Ugly Music was born in Brighton in the mid-90s and run by Felix Dickinson & Tony Lee. The label was a love letter to the deeper shades of American house and techno, but over a relatively short run (just 12 releases), it developed a vibe all of its own. UK artists like the prodigiously talented Jaime Read rubbed shoulders with luminaries like K Alexi (as the Beat Junkies). We were introduced to underground heroes like Sir Lord Commix and Justin David, old school Chicago heads (Da Rebels) got touched up by DJ Harvey.
The label went on pause in the late 90s and Felix and Tony went off on their own adventures. But it was inevitable that a treasure chest of relatively obscure, high-quality music wouldn't go unmissed by the deeper digging DJs out there. And surely, over the last few years, people like Zip started to spin Ugly 12s, and, as is the way of such things, the records began commandeering higher prices on Discogs.
Rather than just doing straight reissues, Felix and Tony have brought Ugly back to celebrate its finest moments, revitalise them with new remixes, and there's even new music on the way. First up being a collaboration between Dan Tyler of the Idjut Boys and Mark Gilbert (Hugh Mane), as the Cave Dwellers.
We had a quick chat with Felix and Tony to catch up on the then, the now and the next.
Can you tell us how Ugly started?
We used to hang out a lot at the record stores that Tony ran in Brighton, first Jelly Jam and later Ugly Records, we lived close to one another and were often at the same parties. We were vinyl junkies, trainspotters constantly seeking out rare dancefloor gems and shared a love for US Imports. We were also both involved in club nights, and a label was the logical next creative outlet for our passions.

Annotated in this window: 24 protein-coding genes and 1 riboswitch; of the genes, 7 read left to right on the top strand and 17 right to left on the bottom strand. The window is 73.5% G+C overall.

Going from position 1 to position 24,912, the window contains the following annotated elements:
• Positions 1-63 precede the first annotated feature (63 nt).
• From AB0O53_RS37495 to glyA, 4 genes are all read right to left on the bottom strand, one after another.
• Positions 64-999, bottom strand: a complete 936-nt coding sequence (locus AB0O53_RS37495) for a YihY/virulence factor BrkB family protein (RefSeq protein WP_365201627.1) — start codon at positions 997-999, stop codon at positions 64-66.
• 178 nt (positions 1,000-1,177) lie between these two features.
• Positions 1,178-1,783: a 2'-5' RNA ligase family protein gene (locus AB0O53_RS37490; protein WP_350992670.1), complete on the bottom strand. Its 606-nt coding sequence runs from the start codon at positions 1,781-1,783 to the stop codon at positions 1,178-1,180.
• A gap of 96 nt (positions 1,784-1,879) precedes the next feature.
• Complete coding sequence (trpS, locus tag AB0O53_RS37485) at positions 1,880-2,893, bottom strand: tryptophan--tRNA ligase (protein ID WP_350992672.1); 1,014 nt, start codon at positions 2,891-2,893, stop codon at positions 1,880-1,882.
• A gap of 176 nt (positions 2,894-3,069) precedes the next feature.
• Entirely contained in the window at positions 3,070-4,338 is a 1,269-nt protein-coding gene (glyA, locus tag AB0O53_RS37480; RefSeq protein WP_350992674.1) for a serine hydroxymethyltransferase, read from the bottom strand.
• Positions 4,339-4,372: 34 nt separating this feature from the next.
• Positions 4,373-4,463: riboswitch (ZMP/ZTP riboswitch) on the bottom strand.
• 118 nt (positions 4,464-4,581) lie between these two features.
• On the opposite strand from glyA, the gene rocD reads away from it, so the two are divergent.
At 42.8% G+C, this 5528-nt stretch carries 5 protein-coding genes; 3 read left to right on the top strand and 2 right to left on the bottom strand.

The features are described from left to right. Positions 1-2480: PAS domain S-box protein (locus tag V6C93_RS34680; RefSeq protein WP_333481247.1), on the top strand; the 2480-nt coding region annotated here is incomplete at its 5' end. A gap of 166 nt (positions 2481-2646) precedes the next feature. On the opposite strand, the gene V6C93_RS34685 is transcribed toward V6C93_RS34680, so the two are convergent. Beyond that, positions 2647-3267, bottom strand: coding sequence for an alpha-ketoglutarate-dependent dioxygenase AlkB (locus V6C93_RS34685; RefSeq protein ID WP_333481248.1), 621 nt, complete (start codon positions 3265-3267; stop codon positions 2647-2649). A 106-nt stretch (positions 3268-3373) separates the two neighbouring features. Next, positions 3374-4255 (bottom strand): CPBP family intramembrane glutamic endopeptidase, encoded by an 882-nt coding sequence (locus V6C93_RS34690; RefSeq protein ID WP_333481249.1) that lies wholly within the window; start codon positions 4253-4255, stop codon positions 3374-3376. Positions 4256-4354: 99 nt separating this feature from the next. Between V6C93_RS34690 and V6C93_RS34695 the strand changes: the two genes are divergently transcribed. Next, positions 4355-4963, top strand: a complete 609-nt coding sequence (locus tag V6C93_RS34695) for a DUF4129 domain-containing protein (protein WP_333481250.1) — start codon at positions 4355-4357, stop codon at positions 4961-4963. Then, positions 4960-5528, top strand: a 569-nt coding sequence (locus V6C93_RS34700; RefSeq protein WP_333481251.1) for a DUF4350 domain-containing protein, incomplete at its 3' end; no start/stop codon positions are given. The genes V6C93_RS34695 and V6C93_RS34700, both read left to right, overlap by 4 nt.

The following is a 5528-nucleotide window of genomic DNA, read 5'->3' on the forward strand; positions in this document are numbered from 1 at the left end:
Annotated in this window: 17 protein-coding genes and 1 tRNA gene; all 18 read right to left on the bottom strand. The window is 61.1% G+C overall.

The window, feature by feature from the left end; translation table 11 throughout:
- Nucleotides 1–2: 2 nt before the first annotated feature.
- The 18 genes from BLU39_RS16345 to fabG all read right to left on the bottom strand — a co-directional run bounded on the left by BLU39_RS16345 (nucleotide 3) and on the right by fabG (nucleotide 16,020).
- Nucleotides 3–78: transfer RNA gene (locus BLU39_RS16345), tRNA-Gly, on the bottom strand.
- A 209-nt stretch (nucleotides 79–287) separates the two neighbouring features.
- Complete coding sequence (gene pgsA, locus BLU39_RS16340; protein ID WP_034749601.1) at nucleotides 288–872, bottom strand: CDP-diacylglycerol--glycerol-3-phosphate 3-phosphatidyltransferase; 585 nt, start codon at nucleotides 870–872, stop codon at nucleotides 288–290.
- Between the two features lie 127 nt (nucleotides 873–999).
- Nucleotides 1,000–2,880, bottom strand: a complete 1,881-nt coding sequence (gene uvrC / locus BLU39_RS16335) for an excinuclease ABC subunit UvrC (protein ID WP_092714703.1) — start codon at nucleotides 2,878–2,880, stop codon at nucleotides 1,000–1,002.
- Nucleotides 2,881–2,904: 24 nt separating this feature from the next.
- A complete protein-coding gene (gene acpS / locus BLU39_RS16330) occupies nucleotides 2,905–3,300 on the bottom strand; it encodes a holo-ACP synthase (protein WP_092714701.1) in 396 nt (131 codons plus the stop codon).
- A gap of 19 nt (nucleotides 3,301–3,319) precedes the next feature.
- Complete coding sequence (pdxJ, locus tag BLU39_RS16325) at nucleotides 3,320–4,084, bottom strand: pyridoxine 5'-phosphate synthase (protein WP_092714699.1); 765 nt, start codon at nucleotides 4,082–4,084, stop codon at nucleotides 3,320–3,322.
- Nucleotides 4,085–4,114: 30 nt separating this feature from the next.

Did the shop come before the label?
Yeah, Tony and Ben started Ugly Records as part of Brighton's evolving record store scene Tony had previously run Jelly Jam with Luke Slater.
What or who were your main inspirations at the time?
They ran across Detroit, Chicago, and New York / Jersey house scenes, and we were both actively picking up Disco, Funk and Jazz classics. We inspired by the likes of Larry Heard and labels like Gherkin and Club House and Nu-Groove.
How did the music you released find its way to you?
At first, we were really keen to get US artists on board and both separately took trips out to Chicago, the UK material came from friends on the scene.
Which releases do you feel the proudest of?
The latest one always.
Why did you wrap it up / go into hiatus?
Sales were slow and steady, as the thing with true underground records is they sell in small numbers and pick up a cult status following. At the time the house music that was making real money wasn't anything we were willing to release.
What made you decide to start up operations again?
Seeing the music still being bought on Discogs and, more importantly, played. A few re-issue jockeys wanted to re-press some of our old records, but that seemed unimaginative to us, so we looked into revitalizing some of the catalogue and getting some new releases together, and in time making the original catalogue available digitally.
What are the plans for the label going forward?
Keep finding and releasing those underground dancefloor gems.
Obviously, the musical world has changed massively in the intervening years. What’s worse, what’s better?
I think that wonderful era of hanging out in stores and chasing elusive pieces of vinyl was magical but we move with the times and the reach and accessibility of digital distribution have their place. At least now when you lend a friend some music you can usually still listen to it.
Echoes of Time will be out soon